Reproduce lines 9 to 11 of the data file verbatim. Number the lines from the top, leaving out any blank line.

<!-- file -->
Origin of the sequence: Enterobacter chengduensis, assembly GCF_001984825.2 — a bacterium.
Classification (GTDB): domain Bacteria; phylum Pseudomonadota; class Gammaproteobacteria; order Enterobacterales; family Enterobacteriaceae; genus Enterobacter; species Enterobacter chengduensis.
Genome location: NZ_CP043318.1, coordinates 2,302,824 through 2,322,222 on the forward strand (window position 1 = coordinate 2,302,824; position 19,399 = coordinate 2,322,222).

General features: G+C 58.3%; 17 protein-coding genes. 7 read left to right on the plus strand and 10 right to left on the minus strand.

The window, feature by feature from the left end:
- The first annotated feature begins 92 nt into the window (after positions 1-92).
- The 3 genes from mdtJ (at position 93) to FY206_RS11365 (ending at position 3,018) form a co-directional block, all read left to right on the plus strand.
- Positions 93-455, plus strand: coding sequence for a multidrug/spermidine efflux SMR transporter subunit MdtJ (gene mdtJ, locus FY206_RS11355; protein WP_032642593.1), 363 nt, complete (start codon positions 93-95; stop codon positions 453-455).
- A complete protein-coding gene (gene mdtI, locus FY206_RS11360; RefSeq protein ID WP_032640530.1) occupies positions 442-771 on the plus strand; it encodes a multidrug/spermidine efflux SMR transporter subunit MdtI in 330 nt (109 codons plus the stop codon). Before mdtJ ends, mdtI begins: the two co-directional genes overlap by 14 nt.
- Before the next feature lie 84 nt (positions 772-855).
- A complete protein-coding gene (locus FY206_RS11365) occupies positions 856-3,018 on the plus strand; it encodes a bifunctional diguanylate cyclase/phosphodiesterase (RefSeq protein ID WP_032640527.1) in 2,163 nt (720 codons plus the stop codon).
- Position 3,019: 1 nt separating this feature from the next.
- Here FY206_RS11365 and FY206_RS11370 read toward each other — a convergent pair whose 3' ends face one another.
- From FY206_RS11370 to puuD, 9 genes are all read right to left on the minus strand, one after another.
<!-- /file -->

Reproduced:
- A complete protein-coding gene (gene mdtI, locus FY206_RS11360; RefSeq protein ID WP_032640530.1) occupies positions 442-771 on the plus strand; it encodes a multidrug/spermidine efflux SMR transporter subunit MdtI in 330 nt (109 codons plus the stop codon). Before mdtJ ends, mdtI begins: the two co-directional genes overlap by 14 nt.
- Before the next feature lie 84 nt (positions 772-855).
- A complete protein-coding gene (locus FY206_RS11365) occupies positions 856-3,018 on the plus strand; it encodes a bifunctional diguanylate cyclase/phosphodiesterase (RefSeq protein ID WP_032640527.1) in 2,163 nt (720 codons plus the stop codon).